Desert Isle Keeper
The Dirk Pitt Series
In real life, I am a quiet person, not the sort who runs off chasing action and adventure. Yet I am an unabashed adventure book junkie. When I read them, I can vicariously swashbuckle in a way I would not do in real life. My love of action stories started early. When I was a little thing, I devoured comic books, and not the Archie ones either – I wanted to read about super heroes who performed impossible deeds. When I was in the 5th grade I read Mutiny on the Bounty and then went on to Swiss Family Robinson, Treasure Island, Captain Blood, Horatio Hornblower – I loved them all. Several years ago, I picked up an interesting looking book titled Dragon by someone named Clive Cussler whom I had not heard of before. The book looked intriguing, it featured a daring hero named Dirk Pitt who foiled the bad guys not once but many times and saved all mankind from a terrible fate. I read the book with slowly increasing delight and found out Dragon was part of a series. I checked them all out at the library, then happily read each and every one, and now I look forward to each subsequent story.
So are they good? Well, I’ll have to be honest. Clive Cussler has an ear of purest tin when it comes to writing dialogue and this is very evident when you listen to the books on tape. His characters don’t talk, they wisecrack, they expound, they posture and they stop the tale dead in its tracks while they explain how all their marvelous toys work, or give you the history of the Incan Empire. In short, the characters speak like no real person ever would. What I love about the books and what keeps me coming back again and again are the stories. Cussler has no peer for spinning complex plots that take Dirk Pitt and his trusty friends from NUMA (The National Underwater and Marine Agency) into tight situations against fiendish megalomaniacs all over the world.
The other thing I love about Cussler’s books are the characters. By now they are as stylized as the characters from a Japanese Noh play, and I wouldn’t have them any other way. There is Dirk Pitt – tall, with wavy black hair and “opaline green eyes,” his best friend Al Giordano – short, but strong as a bull and always with a wisecrack on his lips. Their boss is Admiral James Sandecker who thinks of them as his sons and has never figured out how Al gets into his private stash of cigars. There is Hiram Yeager, NUMA’s resident computer genius; Rudi Gunn, short, nerdy looking, brave as a lion and smarter than Hiram’s computers; and St. Julien Perlmutter, gourmand and owner of the finest maritime library in the universe. The only major female continuing character is Congresswoman Loren Smith – Dirk’s significant other. Loren is smart, beautiful and as capable as they come. She and Dirk care for each other and there is a deep bond between them, but they both know when it comes down to it, he is married to the sea. Dirk is not immune to the charms of the female sex, but he is not promiscuous. As Dirk said in one of the books, he is attracted to quiet, intelligent women.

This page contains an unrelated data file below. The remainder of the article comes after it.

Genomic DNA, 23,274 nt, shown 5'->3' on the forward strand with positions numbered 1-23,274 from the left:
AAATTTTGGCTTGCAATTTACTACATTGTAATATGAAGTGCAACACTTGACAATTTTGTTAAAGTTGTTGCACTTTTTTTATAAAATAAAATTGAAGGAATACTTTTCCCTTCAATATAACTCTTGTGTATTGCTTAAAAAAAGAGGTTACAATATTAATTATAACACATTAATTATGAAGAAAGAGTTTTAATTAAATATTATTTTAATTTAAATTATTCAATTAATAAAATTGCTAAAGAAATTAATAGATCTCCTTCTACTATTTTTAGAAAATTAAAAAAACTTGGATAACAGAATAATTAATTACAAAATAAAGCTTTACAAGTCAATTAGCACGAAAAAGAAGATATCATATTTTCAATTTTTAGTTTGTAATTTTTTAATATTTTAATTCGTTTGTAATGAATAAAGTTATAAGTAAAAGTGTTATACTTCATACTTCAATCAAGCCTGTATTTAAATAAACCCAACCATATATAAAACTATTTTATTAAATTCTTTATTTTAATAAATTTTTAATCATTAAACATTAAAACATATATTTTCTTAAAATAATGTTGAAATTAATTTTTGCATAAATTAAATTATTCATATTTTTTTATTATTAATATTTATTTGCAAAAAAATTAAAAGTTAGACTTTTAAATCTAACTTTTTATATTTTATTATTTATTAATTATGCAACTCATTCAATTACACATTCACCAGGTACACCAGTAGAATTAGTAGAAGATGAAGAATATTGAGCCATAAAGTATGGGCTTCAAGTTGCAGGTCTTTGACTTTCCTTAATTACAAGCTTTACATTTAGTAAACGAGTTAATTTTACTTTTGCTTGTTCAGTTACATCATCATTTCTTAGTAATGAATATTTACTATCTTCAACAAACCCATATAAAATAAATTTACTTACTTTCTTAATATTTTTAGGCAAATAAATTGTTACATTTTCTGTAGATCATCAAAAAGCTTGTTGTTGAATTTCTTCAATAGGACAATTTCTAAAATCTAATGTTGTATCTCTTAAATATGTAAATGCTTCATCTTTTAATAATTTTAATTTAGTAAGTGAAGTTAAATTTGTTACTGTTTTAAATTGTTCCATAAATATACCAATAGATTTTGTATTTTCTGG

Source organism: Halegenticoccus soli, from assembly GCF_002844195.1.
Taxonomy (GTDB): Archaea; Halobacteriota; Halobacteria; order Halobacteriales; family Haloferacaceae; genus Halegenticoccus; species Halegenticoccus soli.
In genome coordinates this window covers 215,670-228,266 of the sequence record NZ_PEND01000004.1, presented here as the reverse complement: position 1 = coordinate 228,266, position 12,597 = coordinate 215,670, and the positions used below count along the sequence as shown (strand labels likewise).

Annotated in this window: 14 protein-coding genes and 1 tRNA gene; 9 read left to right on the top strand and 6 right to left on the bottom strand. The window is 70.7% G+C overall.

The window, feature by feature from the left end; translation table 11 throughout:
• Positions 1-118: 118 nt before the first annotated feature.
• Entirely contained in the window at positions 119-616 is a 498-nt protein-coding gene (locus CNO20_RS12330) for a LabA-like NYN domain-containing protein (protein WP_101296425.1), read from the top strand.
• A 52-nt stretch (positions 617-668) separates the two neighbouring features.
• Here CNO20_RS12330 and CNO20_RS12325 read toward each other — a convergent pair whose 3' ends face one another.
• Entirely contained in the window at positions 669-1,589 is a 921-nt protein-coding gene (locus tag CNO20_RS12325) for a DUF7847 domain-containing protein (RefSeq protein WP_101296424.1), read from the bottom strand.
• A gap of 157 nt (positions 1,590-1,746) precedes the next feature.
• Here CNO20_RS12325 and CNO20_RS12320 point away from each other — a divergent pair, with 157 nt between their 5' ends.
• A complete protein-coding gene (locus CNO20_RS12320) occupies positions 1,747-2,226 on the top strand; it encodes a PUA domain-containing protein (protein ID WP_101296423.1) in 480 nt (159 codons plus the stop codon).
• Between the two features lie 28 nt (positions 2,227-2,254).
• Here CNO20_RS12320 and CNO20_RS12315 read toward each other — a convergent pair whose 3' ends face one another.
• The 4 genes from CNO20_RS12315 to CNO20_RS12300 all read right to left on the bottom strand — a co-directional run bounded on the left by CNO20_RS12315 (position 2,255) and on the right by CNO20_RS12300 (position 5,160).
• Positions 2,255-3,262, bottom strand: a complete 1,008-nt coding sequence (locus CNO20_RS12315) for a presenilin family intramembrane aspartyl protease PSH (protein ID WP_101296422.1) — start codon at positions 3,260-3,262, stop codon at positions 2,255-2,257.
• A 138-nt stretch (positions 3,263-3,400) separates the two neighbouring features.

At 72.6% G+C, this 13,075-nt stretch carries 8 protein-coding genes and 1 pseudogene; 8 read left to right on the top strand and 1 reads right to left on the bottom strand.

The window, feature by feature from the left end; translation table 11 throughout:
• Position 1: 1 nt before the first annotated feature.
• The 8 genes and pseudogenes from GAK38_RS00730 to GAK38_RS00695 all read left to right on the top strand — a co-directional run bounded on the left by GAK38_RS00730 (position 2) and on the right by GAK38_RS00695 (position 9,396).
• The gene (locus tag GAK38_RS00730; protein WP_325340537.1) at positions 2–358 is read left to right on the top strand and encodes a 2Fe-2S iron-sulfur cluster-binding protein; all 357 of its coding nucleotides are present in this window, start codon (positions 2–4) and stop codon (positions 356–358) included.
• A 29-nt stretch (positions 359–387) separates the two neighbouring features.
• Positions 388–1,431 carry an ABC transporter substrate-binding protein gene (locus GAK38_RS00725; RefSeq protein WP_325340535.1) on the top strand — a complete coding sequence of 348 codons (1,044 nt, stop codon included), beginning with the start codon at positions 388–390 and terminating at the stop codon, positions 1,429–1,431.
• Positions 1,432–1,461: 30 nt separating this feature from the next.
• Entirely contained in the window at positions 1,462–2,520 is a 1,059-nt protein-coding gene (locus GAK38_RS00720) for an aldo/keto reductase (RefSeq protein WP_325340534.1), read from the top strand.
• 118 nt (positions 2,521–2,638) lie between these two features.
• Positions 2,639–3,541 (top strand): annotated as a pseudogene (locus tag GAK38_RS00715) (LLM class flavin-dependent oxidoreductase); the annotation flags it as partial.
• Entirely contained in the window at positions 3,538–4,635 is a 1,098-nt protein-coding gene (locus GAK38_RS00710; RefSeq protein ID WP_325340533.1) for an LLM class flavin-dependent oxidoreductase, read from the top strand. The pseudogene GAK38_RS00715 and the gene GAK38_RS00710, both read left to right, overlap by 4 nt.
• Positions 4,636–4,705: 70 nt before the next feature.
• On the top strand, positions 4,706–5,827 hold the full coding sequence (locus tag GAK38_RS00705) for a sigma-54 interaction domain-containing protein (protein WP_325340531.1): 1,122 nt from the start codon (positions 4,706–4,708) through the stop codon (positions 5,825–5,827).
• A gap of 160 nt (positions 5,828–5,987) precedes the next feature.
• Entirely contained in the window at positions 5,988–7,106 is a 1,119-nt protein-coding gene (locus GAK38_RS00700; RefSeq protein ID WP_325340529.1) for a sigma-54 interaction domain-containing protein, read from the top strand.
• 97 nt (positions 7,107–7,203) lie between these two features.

The adventures that Dirk gets into are as complicated as can be. Over the course of his career he has raised the Titanic, found the lost library of Alexandria, discovered the Confederate treasury in the Sahara desert no less, recovered the lost gold treasure of the Incas and in his latest, he discovered Atlantis. All through the books, he has more adventures than a squadron of Indiana Joneses. Dirk has been chased, shot at, stabbed, beaten, blown up, walked across the floor of the ocean in a submersible suit, been given up for dead and otherwise had more mayhem committed against his person than almost anyone I can think of. In one of my favorites, Inca Gold, he is thrown into a river in a cave and has to float and swim 62 miles through this underground river, which is full of dangers, in pitch blackness, with a broken ankle, broken ribs and a bullet wound in his shoulder until he comes out in the Sea of Cortez. I have claustrophobia, and every time I read that passage I shiver.
The Dirk Pitt series is not in the least bit realistic. When you come right down to it, they books are wish fulfillment adventures for big boys, (and women adventure junkies like me). But I love these books, the more escapist and entertaining the better, and they are perfect reading for anyone who ever dreamed of action, adventure and derring-do, but who would prefer not to get hurt.
Here are all the titles so far in the series:
|The Mediterranean Caper
Raise the Titanic
Dirk Pitt Revealed